Australian investors are in love with dividend paying shares!

The problem is, income-paying shares are only good if earnings are sustainable. Recent reports indicate that some of Australia’s largest companies are getting set to slash dividends. Companies like BHP Billiton Limited (ASX: BHP), Rio Tinto Limited (ASX: RIO) and Fortescue Metals Group Limited (ASX: FMG), to name a few.

Now, is a good time to step back and review your dividend investing strategy.

What is dividend yield?

The dividend yield simply means how much a company pays out in dividends each year relative to its share price. So, if the company’s share price is $10, and its dividend is $1, then the dividend yield is 10%. If the share price drops to $5 and the dividend remains at $1, then the yield would be 20%.

Tips to avoid the dividend yield trap!

1.Don’t chase yield blindly

Dividends are good for income, but this doesn’t mean that the highest yielding ones are better. When a company’s dividend yield is increasing, it’s important to recognise whether this is due to a falling share price.

2.Beware companies with deteriorating fundamentals still paying dividends

Beware the company that has deteriorating fundamentals but attempts to maintain its dividend policy, usually financing the payout with debt or even worse, new equity capital.

3.Beware the large “one-off” dividend

Companies will often come into excess cash through one-off events such as the selling assets or parts of their business. It is naive to think that this is somehow an indication of the company’s future performance. Check their dividend history!

4.Special dividends

As with “one-off” dividends, companies come into extra cash thanks to a “one-off event” or an exceptional year. Once again, take a close look at the company’s dividend history and ask yourself if the same event is likely to occur into the future.

5.A high payout ratio

It’s not uncommon for a company’s earnings to fall and its payout ratio to climb above 100% or more. Because it’s paying out more than its earning it’s generally unsustainable. This situation typically ends in dividend cuts.

6.The cash flow statement

Always, always, always look at the company’s cash flow statement to see whether it has sufficient funds to pay its dividends, or if dividends are being paid by increased debt or new equity raisings.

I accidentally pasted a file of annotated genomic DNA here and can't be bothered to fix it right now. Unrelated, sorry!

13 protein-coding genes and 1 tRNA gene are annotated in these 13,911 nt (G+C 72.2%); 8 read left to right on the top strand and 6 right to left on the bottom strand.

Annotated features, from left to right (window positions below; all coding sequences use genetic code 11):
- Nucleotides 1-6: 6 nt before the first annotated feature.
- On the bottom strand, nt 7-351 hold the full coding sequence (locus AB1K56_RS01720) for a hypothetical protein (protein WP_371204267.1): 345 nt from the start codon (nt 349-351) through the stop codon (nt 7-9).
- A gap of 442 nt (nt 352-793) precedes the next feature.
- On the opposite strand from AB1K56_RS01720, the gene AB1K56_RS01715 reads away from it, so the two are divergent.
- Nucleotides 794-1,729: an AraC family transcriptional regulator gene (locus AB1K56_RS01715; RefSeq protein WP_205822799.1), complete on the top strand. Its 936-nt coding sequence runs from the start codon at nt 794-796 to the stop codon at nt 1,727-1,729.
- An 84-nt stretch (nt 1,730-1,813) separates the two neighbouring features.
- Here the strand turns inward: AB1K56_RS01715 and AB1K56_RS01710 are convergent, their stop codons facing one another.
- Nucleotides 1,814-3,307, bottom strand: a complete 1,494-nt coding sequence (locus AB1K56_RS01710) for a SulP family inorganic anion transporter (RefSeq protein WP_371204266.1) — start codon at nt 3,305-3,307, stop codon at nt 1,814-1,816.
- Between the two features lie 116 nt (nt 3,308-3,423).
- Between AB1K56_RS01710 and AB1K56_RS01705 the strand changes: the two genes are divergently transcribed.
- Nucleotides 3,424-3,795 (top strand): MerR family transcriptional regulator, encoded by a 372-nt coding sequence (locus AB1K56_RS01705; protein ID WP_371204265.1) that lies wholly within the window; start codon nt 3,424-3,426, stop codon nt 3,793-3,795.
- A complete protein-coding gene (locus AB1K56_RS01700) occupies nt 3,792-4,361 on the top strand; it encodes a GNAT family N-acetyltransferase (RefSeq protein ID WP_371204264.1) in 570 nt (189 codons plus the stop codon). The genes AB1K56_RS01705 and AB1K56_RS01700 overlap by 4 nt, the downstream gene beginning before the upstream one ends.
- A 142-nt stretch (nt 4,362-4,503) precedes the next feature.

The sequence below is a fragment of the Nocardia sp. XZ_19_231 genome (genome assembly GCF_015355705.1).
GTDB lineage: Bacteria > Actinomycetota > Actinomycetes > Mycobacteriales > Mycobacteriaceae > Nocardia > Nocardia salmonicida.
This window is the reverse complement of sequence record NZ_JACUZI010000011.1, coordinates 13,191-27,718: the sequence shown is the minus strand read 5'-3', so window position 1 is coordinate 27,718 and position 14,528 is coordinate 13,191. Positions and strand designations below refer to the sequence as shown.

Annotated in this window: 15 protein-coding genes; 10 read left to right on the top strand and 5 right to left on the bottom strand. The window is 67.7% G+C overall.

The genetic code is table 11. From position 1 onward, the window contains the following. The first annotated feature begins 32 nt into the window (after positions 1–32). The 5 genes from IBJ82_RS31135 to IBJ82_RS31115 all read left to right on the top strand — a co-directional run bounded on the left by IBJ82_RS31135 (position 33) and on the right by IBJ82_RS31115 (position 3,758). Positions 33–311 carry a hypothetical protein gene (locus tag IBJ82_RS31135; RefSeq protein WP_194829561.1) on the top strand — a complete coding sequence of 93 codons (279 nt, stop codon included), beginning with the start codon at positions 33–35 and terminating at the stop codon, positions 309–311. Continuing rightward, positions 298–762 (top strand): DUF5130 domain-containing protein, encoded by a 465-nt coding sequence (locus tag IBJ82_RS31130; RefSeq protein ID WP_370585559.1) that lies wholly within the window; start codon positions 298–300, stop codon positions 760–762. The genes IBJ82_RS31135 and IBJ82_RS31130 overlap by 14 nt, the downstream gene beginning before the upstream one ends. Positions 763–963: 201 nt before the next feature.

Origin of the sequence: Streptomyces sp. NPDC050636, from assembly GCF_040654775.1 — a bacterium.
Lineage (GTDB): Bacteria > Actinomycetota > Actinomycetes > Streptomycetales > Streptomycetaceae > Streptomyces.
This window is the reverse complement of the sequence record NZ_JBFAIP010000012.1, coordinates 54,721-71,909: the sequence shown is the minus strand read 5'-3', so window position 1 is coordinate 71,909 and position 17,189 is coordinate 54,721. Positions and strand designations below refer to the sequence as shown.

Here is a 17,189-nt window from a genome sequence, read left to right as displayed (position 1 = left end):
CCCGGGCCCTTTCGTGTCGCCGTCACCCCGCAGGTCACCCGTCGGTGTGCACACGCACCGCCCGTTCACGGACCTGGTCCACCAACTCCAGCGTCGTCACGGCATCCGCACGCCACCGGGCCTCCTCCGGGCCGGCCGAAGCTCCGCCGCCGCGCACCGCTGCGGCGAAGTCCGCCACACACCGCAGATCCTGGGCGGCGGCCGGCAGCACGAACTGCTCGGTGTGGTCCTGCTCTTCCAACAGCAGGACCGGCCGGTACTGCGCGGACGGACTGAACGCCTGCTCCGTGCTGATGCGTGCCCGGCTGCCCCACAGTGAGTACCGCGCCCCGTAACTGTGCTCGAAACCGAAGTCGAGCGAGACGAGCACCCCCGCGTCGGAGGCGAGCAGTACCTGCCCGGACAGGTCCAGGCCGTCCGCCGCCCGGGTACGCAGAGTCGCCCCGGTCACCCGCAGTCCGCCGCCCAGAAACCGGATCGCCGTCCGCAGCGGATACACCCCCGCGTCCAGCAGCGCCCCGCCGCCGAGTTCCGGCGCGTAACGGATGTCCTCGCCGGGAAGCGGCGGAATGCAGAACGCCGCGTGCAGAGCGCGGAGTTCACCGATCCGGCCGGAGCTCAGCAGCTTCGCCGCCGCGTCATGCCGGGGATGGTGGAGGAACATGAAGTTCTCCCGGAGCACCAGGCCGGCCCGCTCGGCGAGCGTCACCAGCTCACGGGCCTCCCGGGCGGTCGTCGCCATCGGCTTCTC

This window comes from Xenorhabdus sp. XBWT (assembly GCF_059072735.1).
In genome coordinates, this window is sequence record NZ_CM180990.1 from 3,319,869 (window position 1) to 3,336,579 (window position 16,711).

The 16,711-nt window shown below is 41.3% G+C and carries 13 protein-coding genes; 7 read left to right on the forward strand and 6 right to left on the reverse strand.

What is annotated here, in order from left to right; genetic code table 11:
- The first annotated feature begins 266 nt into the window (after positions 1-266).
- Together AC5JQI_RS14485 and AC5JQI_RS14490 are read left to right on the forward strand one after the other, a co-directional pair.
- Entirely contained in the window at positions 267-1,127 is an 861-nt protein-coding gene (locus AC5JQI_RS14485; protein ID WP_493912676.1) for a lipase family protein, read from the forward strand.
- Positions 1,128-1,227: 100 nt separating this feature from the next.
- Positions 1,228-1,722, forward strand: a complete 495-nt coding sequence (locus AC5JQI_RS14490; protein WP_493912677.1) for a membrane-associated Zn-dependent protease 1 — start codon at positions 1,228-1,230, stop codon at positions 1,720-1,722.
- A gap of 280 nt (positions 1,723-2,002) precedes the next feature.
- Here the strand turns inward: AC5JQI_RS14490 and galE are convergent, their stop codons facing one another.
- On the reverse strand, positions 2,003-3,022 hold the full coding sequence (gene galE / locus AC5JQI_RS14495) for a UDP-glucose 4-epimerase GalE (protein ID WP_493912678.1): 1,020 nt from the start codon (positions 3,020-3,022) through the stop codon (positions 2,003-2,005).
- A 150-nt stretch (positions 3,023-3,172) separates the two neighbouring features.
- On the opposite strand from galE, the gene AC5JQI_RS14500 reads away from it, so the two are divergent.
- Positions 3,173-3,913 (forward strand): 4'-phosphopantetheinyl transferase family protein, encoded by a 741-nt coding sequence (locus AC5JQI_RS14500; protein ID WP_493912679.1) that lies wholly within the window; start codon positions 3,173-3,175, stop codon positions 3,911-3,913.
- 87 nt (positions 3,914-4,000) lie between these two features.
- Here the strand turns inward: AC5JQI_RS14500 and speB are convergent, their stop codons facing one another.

7.Strong performing shares

Look for the highest yielding shares that have performed well over the past six to twelve months. This indicates that the company has positive price momentum.

Following is a list of 10 shares that have solid yields and strong share price gains over the past six months (compared to the index). I’ve excluded small caps, and shares with negative yields or payout ratios greater than 100%.

 Company Price Performance (6 Mos)* Div Yield*
Trade Me Group Ltd (ASX: TME) $3.69 26.8% 4.2%
Spark New Zealand Ltd (ASX: SPK) $3.15 22.1% 6.3%
AIR N.Z. FPO NZ (ASX: AIZ) $2.74 15.1% 6.2%
Navitas Limited (ASX: NVT) $4.68 13.9% 4.2%
Flight Centre Travel Group Ltd (ASX: FLT) $38.50 13.4% 4.0%
Village Roadshow Ltd (ASX: VRL) $6.91 13.1% 4.1%
JB Hi-Fi Limited (ASX: JBH) $22.12 12.8% 4.2%
Super Retail Group Ltd (ASX: SUL) $10.03 10.3% 4.1%
SKYCITY Entertainment Group Limited-Ord (ASX: SKC) $4.18 9.4% 4.5%
Pact Group Holdings Ltd (ASX: PGH) $4.90 9.1% 4.0%

(Source: Commsec)

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Motley Fool contributor John Hopkins has no position in any stocks mentioned. Unless otherwise noted, the author does not have a position in any stocks mentioned by the author in the comments below. The Motley Fool Australia has no position in any of the stocks mentioned. We Fools may not all hold the same opinions, but we all believe that considering a diverse range of insights makes us better investors. The Motley Fool has a disclosure policy. This article contains general investment advice only (under AFSL 400691). Authorised by Bruce Jackson.